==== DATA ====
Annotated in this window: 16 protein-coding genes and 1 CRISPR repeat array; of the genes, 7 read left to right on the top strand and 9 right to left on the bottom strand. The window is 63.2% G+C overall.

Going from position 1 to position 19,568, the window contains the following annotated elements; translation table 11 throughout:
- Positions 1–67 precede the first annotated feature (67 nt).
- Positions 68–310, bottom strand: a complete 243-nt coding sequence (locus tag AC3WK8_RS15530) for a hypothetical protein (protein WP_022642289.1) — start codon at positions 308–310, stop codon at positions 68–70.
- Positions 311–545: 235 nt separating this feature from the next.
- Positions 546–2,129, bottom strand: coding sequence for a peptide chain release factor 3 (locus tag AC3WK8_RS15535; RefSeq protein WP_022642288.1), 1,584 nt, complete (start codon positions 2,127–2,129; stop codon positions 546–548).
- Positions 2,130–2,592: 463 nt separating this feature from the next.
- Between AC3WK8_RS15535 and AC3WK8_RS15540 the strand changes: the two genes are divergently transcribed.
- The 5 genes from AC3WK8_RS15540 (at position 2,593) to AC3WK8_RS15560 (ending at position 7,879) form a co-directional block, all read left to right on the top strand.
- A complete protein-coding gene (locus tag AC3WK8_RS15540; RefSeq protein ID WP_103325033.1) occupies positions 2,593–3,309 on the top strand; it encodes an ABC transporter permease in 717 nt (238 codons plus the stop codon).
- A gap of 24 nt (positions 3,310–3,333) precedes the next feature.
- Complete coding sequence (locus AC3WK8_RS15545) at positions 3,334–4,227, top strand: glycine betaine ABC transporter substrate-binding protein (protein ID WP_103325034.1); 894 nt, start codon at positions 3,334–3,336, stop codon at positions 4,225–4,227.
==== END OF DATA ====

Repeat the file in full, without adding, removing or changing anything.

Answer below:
Annotated in this window: 16 protein-coding genes and 1 CRISPR repeat array; of the genes, 7 read left to right on the top strand and 9 right to left on the bottom strand. The window is 63.2% G+C overall.

Going from position 1 to position 19,568, the window contains the following annotated elements; translation table 11 throughout:
- Positions 1–67 precede the first annotated feature (67 nt).
- Positions 68–310, bottom strand: a complete 243-nt coding sequence (locus tag AC3WK8_RS15530) for a hypothetical protein (protein WP_022642289.1) — start codon at positions 308–310, stop codon at positions 68–70.
- Positions 311–545: 235 nt separating this feature from the next.
- Positions 546–2,129, bottom strand: coding sequence for a peptide chain release factor 3 (locus tag AC3WK8_RS15535; RefSeq protein WP_022642288.1), 1,584 nt, complete (start codon positions 2,127–2,129; stop codon positions 546–548).
- Positions 2,130–2,592: 463 nt separating this feature from the next.
- Between AC3WK8_RS15535 and AC3WK8_RS15540 the strand changes: the two genes are divergently transcribed.
- The 5 genes from AC3WK8_RS15540 (at position 2,593) to AC3WK8_RS15560 (ending at position 7,879) form a co-directional block, all read left to right on the top strand.
- A complete protein-coding gene (locus tag AC3WK8_RS15540; RefSeq protein ID WP_103325033.1) occupies positions 2,593–3,309 on the top strand; it encodes an ABC transporter permease in 717 nt (238 codons plus the stop codon).
- A gap of 24 nt (positions 3,310–3,333) precedes the next feature.
- Complete coding sequence (locus AC3WK8_RS15545) at positions 3,334–4,227, top strand: glycine betaine ABC transporter substrate-binding protein (protein ID WP_103325034.1); 894 nt, start codon at positions 3,334–3,336, stop codon at positions 4,225–4,227.